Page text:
A Humane Race?

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"EMILY: Tell me Henri, as a truth-loving philosopher- wouldn't you gladly resign from the human race if only there was another one to belong to?
HENRI: Oh, of course.  But are we sure it would be any better?"  (56)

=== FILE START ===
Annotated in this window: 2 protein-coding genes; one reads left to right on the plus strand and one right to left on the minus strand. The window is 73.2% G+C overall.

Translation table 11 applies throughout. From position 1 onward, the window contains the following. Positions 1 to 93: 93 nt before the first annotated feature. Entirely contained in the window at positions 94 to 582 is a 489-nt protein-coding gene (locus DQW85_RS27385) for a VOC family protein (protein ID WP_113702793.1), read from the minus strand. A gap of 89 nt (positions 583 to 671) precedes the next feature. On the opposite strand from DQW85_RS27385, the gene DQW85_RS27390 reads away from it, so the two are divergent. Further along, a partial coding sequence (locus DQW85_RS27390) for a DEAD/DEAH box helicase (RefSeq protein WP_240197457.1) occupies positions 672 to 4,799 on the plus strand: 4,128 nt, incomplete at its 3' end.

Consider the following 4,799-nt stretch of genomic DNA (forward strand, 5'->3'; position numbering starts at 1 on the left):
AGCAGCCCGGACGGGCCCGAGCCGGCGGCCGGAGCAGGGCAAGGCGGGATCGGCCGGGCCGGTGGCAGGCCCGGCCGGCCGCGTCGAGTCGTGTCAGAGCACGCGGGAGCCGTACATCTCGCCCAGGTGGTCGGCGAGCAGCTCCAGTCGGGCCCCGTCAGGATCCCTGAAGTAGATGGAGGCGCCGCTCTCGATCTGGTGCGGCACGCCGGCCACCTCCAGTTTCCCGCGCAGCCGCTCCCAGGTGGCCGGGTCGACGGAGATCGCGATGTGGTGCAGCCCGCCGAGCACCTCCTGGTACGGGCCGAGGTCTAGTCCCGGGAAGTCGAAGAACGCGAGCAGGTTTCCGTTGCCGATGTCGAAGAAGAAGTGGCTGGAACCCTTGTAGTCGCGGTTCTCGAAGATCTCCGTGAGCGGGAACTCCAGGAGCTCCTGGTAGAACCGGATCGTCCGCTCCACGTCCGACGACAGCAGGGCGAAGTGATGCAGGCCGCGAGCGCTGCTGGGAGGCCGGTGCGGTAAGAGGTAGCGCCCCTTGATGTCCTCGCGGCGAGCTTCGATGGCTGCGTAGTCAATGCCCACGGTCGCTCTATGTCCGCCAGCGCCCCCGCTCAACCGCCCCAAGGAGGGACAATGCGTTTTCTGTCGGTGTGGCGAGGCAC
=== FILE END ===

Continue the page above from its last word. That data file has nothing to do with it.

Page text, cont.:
I don't know what I was really expecting this play to be about, but once I caught onto what the focus of the play was, I was shocked.  Felix and Henri began discussing the crucifixion, and it seemed that Felix's big argument for the crucifixion was that it would bring money to the country.  I understand that this is supposed to be a very poor third world country, but it is still crazy to think someone would let a crucifixion be filmed just to get money.  Realistically though, there are some people in the world like that.  That's why I really liked this quote.  The things that humans do to one another is horrible.  It's hard for me to understand how it doesn't bother people to hurt others.  Still, as Henri points out, do we really know that another race would be better?  We don't really know if we're alone in this universe, but if we aren't, while it's a possibility that we're the most inhumane race, isn't it equally possible that we're the most humane race?  Sometimes things seem bad, but we have to remember it could always be worse.
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